Standard: £9 + VAT
An IStructE account gives you access to a world of knowledge. Create a profile to receive details of our unique range of resources, events and training.
Added to basket
This paper examines the limitations of methods used almost universally for the calculation of wind loads on vertical and horizontal latticed structures. As a result of difficulties experienced in the application of these methods to the design of cranes, a comprehensive review of past wind-tunnel tests, supplemented by additional testing, has been undertaken. The results have led to the formulation of new methods of design which are applicable to a wide range of latticed structures and also cover non-orthogonal presentations to the wind. J.F. Eden, A.J. Butler and J. Patient
The ‘one off’ approach to the design and construction of a multiplicity of buildings of similar use, size, design specification, and finish, together with the potential for standardisation of some types of structure, has been in the minds and thoughts of many involved in the construction of buildings. This has received some official recognition in the setting up of organisations such as CLASP, SCOLA, NBA, etc. L.E. Nowell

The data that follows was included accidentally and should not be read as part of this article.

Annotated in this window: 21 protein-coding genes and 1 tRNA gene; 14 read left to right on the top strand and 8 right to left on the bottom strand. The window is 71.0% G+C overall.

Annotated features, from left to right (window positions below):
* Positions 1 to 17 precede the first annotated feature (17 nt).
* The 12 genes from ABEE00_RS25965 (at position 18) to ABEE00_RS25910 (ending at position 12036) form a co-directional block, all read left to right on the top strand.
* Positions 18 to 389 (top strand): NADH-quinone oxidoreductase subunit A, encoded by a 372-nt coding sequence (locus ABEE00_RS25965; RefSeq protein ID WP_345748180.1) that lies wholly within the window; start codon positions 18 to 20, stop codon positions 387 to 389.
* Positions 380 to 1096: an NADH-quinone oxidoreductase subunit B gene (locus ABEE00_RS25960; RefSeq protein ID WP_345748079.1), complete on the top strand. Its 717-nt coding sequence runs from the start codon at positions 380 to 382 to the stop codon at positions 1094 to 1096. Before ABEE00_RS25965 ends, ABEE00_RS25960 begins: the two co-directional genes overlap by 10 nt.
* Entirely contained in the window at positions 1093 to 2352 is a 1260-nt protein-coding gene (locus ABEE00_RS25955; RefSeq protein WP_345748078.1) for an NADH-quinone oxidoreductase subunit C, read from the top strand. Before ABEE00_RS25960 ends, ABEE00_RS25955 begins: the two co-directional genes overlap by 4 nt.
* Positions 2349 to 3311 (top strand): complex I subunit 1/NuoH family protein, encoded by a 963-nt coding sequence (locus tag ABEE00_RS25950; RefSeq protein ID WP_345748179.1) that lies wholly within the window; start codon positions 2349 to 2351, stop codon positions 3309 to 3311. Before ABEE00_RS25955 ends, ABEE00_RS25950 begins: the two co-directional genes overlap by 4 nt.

The response of an initially curved cantilever strut with a lumped mass at the tip subject to arbitrary axial impact loads is described, as a model for the dynamic response of unrestrained piles during driving. The differential equation of motion defining the lateral movement of impact-loaded cantilever struts is derived. This equation includes the effect of inertial resistance to motion provided by both the strut self-mass and the mass of the pile hammer. The shape of force pulses produced during pile driving was approximated by an equivalent trapezoidal force pulse. The differential equation of motion was solved for this force pulse using the Runge-Kutta technique. The solution was found to agree with observed pile behaviour during driving. It is shown that the magnitude of lateral displacements reduces as the mass of the pile hammer increases, because of inertial effects. R.C. Cugley, B. Kennedy and R.E. Melchers